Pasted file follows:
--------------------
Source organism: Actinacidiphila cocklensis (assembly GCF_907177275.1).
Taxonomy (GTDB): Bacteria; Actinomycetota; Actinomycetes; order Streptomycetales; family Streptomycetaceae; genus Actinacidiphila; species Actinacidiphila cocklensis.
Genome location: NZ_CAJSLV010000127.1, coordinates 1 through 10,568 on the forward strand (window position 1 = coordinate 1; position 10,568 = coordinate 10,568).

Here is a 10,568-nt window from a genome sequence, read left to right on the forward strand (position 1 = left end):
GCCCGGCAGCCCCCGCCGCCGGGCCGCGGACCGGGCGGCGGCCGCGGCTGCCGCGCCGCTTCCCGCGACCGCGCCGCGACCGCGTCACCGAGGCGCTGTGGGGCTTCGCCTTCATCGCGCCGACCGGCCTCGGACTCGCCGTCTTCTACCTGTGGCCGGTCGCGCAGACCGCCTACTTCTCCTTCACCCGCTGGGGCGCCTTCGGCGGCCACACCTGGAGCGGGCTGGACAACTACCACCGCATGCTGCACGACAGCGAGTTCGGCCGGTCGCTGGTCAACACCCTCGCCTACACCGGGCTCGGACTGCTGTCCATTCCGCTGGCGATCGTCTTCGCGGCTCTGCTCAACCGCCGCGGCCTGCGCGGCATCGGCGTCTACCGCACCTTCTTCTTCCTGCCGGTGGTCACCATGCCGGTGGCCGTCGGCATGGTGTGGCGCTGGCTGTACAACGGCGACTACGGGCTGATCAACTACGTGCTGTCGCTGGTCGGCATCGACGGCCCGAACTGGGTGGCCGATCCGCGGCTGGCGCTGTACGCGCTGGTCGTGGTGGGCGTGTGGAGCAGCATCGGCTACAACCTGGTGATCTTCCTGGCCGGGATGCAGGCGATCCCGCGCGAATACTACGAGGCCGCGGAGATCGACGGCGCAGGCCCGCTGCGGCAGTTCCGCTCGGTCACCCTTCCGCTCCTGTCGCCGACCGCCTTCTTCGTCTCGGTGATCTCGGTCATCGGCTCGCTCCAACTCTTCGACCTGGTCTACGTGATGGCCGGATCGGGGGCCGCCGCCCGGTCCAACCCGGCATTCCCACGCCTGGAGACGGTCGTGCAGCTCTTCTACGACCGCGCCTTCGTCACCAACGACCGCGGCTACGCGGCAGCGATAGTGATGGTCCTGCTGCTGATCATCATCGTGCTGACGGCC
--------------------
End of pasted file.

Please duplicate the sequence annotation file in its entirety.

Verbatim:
Source organism: Actinacidiphila cocklensis (assembly GCF_907177275.1).
Taxonomy (GTDB): Bacteria; Actinomycetota; Actinomycetes; order Streptomycetales; family Streptomycetaceae; genus Actinacidiphila; species Actinacidiphila cocklensis.
Genome location: NZ_CAJSLV010000127.1, coordinates 1 through 10,568 on the forward strand (window position 1 = coordinate 1; position 10,568 = coordinate 10,568).

Here is a 10,568-nt window from a genome sequence, read left to right on the forward strand (position 1 = left end):
GCCCGGCAGCCCCCGCCGCCGGGCCGCGGACCGGGCGGCGGCCGCGGCTGCCGCGCCGCTTCCCGCGACCGCGCCGCGACCGCGTCACCGAGGCGCTGTGGGGCTTCGCCTTCATCGCGCCGACCGGCCTCGGACTCGCCGTCTTCTACCTGTGGCCGGTCGCGCAGACCGCCTACTTCTCCTTCACCCGCTGGGGCGCCTTCGGCGGCCACACCTGGAGCGGGCTGGACAACTACCACCGCATGCTGCACGACAGCGAGTTCGGCCGGTCGCTGGTCAACACCCTCGCCTACACCGGGCTCGGACTGCTGTCCATTCCGCTGGCGATCGTCTTCGCGGCTCTGCTCAACCGCCGCGGCCTGCGCGGCATCGGCGTCTACCGCACCTTCTTCTTCCTGCCGGTGGTCACCATGCCGGTGGCCGTCGGCATGGTGTGGCGCTGGCTGTACAACGGCGACTACGGGCTGATCAACTACGTGCTGTCGCTGGTCGGCATCGACGGCCCGAACTGGGTGGCCGATCCGCGGCTGGCGCTGTACGCGCTGGTCGTGGTGGGCGTGTGGAGCAGCATCGGCTACAACCTGGTGATCTTCCTGGCCGGGATGCAGGCGATCCCGCGCGAATACTACGAGGCCGCGGAGATCGACGGCGCAGGCCCGCTGCGGCAGTTCCGCTCGGTCACCCTTCCGCTCCTGTCGCCGACCGCCTTCTTCGTCTCGGTGATCTCGGTCATCGGCTCGCTCCAACTCTTCGACCTGGTCTACGTGATGGCCGGATCGGGGGCCGCCGCCCGGTCCAACCCGGCATTCCCACGCCTGGAGACGGTCGTGCAGCTCTTCTACGACCGCGCCTTCGTCACCAACGACCGCGGCTACGCGGCAGCGATAGTGATGGTCCTGCTGCTGATCATCATCGTGCTGACGGCC